Can someone explain the algorithm for composition of cycles?

Let $\sigma=(1\ 3),\ \tau=(2\ 4\ 5),\ \pi=(2\ 3\ 4) \in S_{5}$. Find $\pi\circ\tau\circ\sigma$.

I know the solution is $(1\ 4\ 5\ 3)$.

What i'm doing now is writing the permutations in the "expanded" form,

for example $\tau=\begin{pmatrix} 1\ 2\ 3\ 4\ 5\\ 1\ 5\ 3\ 2\ 4 \end{pmatrix}$,

and then "follow the numbers" over the composition. This way, i find $(1\ 3\ 5\ 2)$, which is incorrect. What am i doing wrong?

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since permutations are generally not commutative, you should be careful about what conventions you follow, in this case its first do \sgima, then \tau and then \pi – Dactyl Dec 27 '10 at 20:02
I had to do about a thousand of these in abstract algebra, and the way that worked best for me was to do each digit and think about where it went. So I'd start with 1, and then (for your example) I'd say, "okay, where does sigma take 1...okay, where does tau take that..." and so on. So, if I had something like (12)(13) and I'd want to see what that was, I'd say, "Well, 1 goes to 3 in (13), then 3 goes to itself under (12). So far I have (...13...) as my solution. Then 2 goes to itself in (13) and then to 1 in (12). So I have (...213...) as my solution. But this is it, so it's (213)." – james Dec 27 '10 at 22:15

When you read a composition of functions written in the usual notation for permutations, you must remember to read them from right to left. Thus, when you try to compute the composition you must start by looking successively at what does each permutation in the composition do to each integer from $1$ to $5$ (in this case), but from right to left.

So you can start by writing $$\pi \circ \tau \circ \sigma = \begin{pmatrix} 2 &3 &4 \end{pmatrix} \circ \begin{pmatrix} 2 &4 &5 \end{pmatrix} \circ \begin{pmatrix} 1 &3 \end{pmatrix}$$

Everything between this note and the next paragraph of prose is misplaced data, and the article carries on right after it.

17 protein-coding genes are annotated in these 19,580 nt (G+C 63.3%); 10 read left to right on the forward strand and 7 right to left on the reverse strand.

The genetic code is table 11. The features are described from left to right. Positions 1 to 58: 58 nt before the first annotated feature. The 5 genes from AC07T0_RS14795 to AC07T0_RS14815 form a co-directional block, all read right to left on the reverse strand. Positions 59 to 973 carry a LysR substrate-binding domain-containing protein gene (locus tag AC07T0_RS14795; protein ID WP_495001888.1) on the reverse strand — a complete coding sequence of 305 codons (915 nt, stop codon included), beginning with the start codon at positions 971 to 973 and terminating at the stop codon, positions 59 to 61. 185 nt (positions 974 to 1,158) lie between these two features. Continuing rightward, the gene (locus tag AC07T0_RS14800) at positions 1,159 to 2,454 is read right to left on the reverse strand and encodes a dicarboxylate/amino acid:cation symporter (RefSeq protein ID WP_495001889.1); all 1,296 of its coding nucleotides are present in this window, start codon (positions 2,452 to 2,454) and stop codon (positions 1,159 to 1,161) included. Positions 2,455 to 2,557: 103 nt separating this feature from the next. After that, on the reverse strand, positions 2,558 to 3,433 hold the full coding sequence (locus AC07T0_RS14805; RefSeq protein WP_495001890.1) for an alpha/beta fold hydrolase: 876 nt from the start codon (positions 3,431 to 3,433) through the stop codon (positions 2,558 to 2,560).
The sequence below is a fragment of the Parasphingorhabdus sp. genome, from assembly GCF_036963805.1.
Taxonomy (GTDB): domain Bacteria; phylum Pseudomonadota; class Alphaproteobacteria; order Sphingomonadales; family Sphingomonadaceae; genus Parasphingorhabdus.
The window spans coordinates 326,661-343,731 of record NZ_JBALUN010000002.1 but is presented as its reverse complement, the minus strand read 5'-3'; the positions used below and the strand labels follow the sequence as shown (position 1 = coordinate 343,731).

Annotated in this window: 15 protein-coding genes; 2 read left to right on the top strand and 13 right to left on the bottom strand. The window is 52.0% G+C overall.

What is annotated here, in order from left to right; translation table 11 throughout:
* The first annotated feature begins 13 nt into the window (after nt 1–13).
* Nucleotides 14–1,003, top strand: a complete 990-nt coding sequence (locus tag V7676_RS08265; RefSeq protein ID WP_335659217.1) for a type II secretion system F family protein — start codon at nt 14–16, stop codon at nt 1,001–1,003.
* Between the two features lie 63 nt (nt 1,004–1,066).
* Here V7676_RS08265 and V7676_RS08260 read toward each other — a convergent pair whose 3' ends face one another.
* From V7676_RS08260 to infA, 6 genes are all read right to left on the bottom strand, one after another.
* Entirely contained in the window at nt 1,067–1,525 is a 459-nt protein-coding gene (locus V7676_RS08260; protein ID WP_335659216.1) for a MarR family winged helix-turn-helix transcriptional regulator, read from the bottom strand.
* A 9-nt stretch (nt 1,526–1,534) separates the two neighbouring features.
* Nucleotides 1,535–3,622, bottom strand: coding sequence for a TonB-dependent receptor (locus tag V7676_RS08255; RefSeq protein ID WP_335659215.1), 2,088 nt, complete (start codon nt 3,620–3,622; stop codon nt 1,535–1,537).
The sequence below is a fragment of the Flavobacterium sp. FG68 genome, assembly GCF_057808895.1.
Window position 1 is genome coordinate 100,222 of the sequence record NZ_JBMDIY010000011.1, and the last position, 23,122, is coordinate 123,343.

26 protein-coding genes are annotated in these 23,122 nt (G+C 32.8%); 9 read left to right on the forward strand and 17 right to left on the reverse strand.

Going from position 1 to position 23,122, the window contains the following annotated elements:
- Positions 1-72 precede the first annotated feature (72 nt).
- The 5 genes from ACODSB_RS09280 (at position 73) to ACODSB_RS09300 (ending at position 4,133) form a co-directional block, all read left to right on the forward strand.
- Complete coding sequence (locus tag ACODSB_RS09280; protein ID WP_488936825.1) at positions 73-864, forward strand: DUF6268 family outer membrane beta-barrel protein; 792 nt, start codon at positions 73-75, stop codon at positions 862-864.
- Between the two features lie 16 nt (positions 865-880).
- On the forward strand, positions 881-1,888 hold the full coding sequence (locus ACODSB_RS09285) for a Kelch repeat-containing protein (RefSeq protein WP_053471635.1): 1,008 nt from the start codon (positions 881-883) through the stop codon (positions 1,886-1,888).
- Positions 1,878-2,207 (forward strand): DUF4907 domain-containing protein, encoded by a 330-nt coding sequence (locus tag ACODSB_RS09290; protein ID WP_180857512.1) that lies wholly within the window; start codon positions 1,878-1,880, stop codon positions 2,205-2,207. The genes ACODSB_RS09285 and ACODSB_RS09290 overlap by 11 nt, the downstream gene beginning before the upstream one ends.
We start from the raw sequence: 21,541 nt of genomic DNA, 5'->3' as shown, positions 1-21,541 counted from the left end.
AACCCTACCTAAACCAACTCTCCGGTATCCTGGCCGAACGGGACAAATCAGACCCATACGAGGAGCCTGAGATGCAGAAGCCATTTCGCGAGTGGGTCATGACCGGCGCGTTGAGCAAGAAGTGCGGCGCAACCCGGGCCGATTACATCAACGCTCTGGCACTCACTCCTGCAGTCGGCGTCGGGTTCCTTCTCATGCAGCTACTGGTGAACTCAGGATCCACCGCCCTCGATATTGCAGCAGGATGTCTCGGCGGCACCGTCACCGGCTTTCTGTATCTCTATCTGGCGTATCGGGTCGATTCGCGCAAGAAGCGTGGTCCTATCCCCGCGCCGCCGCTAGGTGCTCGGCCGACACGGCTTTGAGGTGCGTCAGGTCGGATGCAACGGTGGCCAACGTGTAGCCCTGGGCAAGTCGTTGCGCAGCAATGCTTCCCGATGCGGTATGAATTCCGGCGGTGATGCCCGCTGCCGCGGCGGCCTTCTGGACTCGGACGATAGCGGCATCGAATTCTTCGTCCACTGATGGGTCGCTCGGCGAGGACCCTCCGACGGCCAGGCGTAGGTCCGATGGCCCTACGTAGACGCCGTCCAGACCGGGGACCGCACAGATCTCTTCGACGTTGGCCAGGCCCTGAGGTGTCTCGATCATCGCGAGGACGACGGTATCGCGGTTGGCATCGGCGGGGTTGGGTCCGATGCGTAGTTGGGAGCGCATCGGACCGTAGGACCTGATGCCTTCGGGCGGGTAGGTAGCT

So you start with $1$. The rightmost permutation sends $1 \mapsto 3$ and then the middle permutation sends $3 \mapsto 3$ and finally the leftmost permutation sends $3 \mapsto 4$. So in the end the total result is that the composition of the three of them sends $1 \mapsto 4$. In the same way you'll proceed for the other integers and in the end you'll get the answer

$$\pi \circ \tau \circ \sigma = \begin{pmatrix} 1 &2 &3 &4 &5 \\ 4 &2 &1 &5 &3 \end{pmatrix}$$ or in cycle notation $\pi \circ \tau \circ \sigma = \begin{pmatrix} 1 &4 &5 &3\end{pmatrix}$.

I checked doing the computation from left to right and the "answer" I got from doing that was $\pi \circ \tau \circ \sigma = \begin{pmatrix} 1 &3 &5 &2\end{pmatrix}$ which is what you originally had as your answer.

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thanks! this is what i was looking for:) – user5148 Dec 28 '10 at 11:07

You're probably composing from the left to the right, instead of from the right to the left.

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This is easy to check, and in fact turns out to be the case :-) – TonyK Dec 27 '10 at 20:06
no, i'm composing from right to left, sigma, then tau, then pi. EDIT -- nope!, wait, you were right. ahah! thank you:) – user5148 Dec 27 '10 at 20:07